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Governor Pickens







Governor Moore's


called upon the last requisition embodied | to be as resistless as the

Disappointment and such inspiriting strains as the following : mighty torrent of the river

Chagrin. “Hold yourselves in readiness to march at that fed the city with its the word to the tomb of Washington, and life-blood. All the daily press of the Cres swear that no Northern Goths and Vandals cent city mourned over the consolidated senshall ever desecrate its sacred precincts, and timent of the North, and, like their Goverthat you will make of it an American Mecca, nor, used hard words, which disguised neito which the votaries of freedom and inde-ther their apprehensions nor their regret. pendence from the South shall make pilgrim- Thus the Picayune said : age through all time. Let the sons of Caro- We are unwilling to believe the telegraphic lina answer the calls from the sons of Colo- reports of the total apostacy of the majority of the nel Howard, who led the Maryland line in citizens of the city of New York, who have ever triumph over the bloody battle-field of Cow- professed to be the friends of the South, and the oppens. Let them know we will return that ponents of Black Republicanism, as their vote in the blood with full interest, and let them feel late Presidential contest exhibited. We know that now as then that we are their brothers. I there are good men and true there, who are willing

to stand by the South to the last. We have been in. shall endeavor not to expose our own State, formed by a gentleman lately from that city, that all and shall only march you beyond our bor- the telegraphic reports from thence in relation to ders under a pressing emergency; but, where this apostacy of New York citizens are enormously ever the Confederate flag floats, there, too, is exaggerated; if it be not so, the change is certainly our country, now and forever.”

extraordinary. What has become of the Union proGovernor Moore, in call-cession of the bone and sinew of New York City, ing for his quota of five which turned out seven miles in length, in opposi

thousand troops under the tion to the Wide-Awakes? We shall wait for conlast requisition, gave vent to his patriotism firmation before we are willing to believe in the in this characteristic manner :

apostacy of New York City." “ The Government at Washington, maddened by last. Had the press of the South, knowing

Willing to deceive and be deceived to the defeat and the successful maintenance by our patriotic people of their rights and liberties against its the truth, confessed it freely, the people thus mercenaries in the harbor of Charleston, and the de- fully informed would have hesitated long termination of the Southern people forever to sever

before incurring the responsibilities of an asthemselves from the Northern Government, has now sault on the Federal Union ; but, like the thrown off the mask, and, sustained by the people miserable wretch who has tasted the fumes of the non-Slaveholding States, is actively engaged of the hasheesh, the Southern leaders prein levying war, by land and sea, to subvert your ferred not to be told of their danger. Realiberties, destroy your rights, and to shed your son could do little with such perverted men blood on your own soil. If you have the manhood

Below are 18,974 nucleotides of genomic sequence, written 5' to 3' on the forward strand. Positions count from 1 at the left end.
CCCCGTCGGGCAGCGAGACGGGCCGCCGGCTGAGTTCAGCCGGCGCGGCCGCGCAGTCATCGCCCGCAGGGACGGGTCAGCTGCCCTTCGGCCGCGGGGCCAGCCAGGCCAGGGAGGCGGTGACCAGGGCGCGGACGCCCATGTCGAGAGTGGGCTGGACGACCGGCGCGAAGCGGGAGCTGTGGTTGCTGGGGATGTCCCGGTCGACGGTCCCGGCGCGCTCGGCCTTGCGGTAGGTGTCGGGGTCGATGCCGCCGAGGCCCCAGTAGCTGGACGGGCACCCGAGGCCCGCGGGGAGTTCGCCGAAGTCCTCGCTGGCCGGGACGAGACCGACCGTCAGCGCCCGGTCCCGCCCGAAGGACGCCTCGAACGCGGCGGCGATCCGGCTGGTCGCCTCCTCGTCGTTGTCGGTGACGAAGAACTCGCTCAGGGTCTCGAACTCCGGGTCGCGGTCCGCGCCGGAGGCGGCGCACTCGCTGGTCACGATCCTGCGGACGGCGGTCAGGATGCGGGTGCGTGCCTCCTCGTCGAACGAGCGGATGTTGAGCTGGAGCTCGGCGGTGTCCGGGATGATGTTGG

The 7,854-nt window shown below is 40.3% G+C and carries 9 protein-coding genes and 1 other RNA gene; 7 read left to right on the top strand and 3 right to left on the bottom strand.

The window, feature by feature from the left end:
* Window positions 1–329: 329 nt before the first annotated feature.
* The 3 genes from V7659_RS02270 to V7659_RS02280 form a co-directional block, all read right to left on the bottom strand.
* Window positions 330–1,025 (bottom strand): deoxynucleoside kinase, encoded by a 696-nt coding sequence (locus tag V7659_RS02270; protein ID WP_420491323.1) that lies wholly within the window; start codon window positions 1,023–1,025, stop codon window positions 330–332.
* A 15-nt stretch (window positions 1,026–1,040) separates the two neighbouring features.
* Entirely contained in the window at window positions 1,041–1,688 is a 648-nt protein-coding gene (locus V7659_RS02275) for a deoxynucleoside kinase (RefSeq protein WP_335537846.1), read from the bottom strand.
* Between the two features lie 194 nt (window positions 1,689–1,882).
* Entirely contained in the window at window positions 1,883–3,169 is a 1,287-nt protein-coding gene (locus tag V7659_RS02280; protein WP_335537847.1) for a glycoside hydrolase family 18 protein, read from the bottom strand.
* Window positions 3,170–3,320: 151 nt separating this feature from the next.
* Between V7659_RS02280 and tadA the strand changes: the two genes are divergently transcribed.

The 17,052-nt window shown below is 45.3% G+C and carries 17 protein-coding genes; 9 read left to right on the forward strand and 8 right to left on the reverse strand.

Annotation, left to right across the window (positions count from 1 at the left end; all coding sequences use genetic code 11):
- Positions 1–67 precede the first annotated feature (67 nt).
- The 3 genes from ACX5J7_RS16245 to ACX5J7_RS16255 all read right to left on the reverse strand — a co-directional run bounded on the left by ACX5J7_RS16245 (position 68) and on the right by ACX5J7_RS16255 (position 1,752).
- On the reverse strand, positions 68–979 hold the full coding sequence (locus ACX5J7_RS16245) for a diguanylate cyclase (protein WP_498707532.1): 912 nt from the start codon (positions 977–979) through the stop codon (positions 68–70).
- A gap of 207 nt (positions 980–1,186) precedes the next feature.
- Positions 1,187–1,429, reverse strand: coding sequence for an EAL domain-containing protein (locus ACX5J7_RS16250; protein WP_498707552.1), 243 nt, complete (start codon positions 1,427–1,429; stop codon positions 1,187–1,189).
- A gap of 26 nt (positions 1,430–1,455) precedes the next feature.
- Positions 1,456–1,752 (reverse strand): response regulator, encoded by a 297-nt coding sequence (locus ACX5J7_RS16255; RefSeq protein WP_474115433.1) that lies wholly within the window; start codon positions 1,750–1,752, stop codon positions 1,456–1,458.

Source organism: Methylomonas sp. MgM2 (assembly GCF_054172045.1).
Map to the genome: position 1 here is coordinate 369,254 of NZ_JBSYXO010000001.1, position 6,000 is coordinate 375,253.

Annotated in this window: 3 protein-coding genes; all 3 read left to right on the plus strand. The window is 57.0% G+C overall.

-deaf to the past, dumb to the present, and to resist, rise, then, pride of Louisiana, in your blind to the future. might, in defense of your dearest rights, and drive

In the now popular strain back this insolent, barbaric force. Like your brave

of defiance and defamation ancestry, resolve to conquer or perish in the effort; and the flag of usurpation will never fly over South- did Mr. Stephens appeal to ern soil. Rally, then, to the proclamation which I the masses, in his Atlanta speech, April 30th. now make on the requisition of the Confederate He said, among other things: Government."

“What is to take place before the end, I know This language showed the undercurrent

A threatening war is upon us, made by those of disappointment and anger which set in

who have no regard for right! We fight for our .ike a flood when it became known that the homes, our fathers and mothers, our wives, brothers,

sisters, sons and danghters, and neighbors! They North was a unit on the question of sustaining the policy of the National Executive. A North are all hand to hand against yra.

for money! The hirelings and mercenaries of the Mississippi crevasse could not have caused

“As I told you when I addressed you a few days more consternation in New Orleans than the ago, Lincoln may bring his seveaty-five thousand crevasse of the loyal States which bade fair soldiers against as; but seven times seventy-five

Defiance and Defama

tion of the North.


Defiance and Defama

tion of the North.

quer us.

of the President.

thousand men can never con- | the cities—the degraded, beastly offscouring

We have now Mary of all quarters of the world, who will serve